After playing football and beginning his own wrestling career at East Chapel Hill High School, Riggsbee began training in Gibsonville. As his life continued, however, it became increasingly difficult to find time for the commute and long workouts.
He then began collecting equipment for his home gym, but with such little room to work with inside his house, he went for the next best thing — his lawn.
With his equipment now just a step outside his door, Riggsbee can work out and still be nearby for his two kids.
“I do get a nice breeze sometimes,” he said.
Balancing his wrestling career with his day job can be difficult, but Riggsbee aims to work out a few times a week for three to four hours at a time.
That high level of physical activity takes its toll. Even after a high school career in football, he said that wrestling pushes his body to the limit.
“It’s one of the roughest things I ever did,” Riggsbee said, but he added that he plans on continuing as long as he is able.
At a new Oct. 27 mid-Atlantic wrestling tournament called the “Tarheel Terror,” Riggsbee is excited for an opportunity to get the Chapel Hill community involved in wrestling. The event will include musical guests, as well as Halloween activities for kids to participate in.
Riggsbee has booked the spaces and brought in vendors for these events, expecting over 500 people. He said he is especially grateful to Hargraves Community Center, the Chapel Hill recreation center where "Tarheel Terror" will be held, for allowing him to use their space for previous and upcoming shows.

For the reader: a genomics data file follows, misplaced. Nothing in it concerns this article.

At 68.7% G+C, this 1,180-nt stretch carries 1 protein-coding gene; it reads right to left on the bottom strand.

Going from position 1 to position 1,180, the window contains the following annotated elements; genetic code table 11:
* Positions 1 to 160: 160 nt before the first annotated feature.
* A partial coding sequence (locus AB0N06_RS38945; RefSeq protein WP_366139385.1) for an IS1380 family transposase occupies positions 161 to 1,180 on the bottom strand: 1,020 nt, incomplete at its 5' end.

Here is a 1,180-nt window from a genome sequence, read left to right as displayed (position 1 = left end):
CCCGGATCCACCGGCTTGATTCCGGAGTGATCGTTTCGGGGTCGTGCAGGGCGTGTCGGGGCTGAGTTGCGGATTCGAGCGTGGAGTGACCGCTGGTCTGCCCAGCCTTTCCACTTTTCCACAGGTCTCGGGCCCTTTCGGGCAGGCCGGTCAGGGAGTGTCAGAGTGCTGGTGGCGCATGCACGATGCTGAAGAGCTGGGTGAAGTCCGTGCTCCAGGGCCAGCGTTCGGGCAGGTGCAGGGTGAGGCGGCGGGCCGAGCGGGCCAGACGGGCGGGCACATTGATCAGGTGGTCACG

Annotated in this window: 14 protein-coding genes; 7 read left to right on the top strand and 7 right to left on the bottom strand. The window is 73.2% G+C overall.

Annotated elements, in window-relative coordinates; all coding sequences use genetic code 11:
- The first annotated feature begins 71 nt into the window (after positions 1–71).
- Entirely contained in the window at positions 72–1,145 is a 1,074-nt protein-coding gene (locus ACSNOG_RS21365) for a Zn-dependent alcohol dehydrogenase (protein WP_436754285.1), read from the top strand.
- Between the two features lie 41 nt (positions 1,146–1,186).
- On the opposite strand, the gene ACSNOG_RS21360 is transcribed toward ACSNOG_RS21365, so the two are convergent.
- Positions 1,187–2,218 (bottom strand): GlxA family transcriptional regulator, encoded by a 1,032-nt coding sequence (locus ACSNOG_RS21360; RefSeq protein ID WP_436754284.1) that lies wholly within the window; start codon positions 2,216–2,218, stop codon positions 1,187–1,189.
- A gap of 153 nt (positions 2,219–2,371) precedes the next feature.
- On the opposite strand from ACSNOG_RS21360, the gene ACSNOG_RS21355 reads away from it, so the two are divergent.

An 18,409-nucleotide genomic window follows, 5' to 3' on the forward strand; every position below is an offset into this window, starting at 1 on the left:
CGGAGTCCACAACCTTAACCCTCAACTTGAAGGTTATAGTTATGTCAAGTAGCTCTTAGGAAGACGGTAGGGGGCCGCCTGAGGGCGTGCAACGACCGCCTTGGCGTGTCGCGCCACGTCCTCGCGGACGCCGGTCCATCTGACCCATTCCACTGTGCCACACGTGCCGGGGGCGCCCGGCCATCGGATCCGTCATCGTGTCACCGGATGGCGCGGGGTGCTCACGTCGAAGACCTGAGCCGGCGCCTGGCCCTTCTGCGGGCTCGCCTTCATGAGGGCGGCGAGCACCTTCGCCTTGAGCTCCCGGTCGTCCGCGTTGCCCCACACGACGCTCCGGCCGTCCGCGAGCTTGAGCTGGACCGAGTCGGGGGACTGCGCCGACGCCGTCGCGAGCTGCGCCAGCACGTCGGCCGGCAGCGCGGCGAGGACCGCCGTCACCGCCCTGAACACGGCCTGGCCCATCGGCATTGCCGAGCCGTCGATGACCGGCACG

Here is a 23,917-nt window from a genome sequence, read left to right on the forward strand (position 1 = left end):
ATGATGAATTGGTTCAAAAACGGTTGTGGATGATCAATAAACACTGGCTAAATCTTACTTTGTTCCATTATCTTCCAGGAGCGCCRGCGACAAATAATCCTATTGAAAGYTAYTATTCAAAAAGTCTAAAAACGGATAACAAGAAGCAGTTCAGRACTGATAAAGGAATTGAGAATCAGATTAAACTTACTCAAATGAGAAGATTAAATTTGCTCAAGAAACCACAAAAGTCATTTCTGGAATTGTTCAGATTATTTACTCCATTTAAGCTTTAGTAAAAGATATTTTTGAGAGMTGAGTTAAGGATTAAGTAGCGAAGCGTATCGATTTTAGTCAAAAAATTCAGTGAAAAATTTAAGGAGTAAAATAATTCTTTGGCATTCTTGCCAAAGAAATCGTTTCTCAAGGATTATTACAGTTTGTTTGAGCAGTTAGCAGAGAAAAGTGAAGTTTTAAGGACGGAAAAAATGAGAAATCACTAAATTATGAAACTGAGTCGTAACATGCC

“This is something I always wanted to do,” he said. “I just wanted to share it with my community.”
Riggsbee said he tries to organize wrestling shows in order to bring in local kids and some Special Olympics participants and as a way to benefit different groups around the community.
As something of a local celebrity, Riggsbee has a unique platform to do that.
Savannah Patterson, a senior, said niche interests like wrestling can be wonderful ways to bring communities together.
“I think this can serve as an example that your interests are capable of bringing all walks of life together for a common cause,” she said.
Riggsbee’s stage name — Snooty Foxx — was also given to him by his community. Riggsbee said his old apartment complex looked like the Snooty Fox Motor Inn in Los Angeles, and he quickly adopted the nickname.
“It just kind of rubbed off on me,” he said. 'When I started wrestling, I told some people about it, and they said ‘That’s it! That’s your name.’"
On Oct. 27, Riggsbee will be one of 16 wrestlers competing at "Tarheel Terror," all for a newly-recognized title: the Central Carolina Championship. At six-foot-two and 250 pounds, Riggsbee is hoping to continue his success.
Mary Starnes, a senior communication studies major, lives near Riggsbee and his outdoor gym.
“I’ve seen him working out while I’ve driven by before,” she said. “I definitely respect the grind.”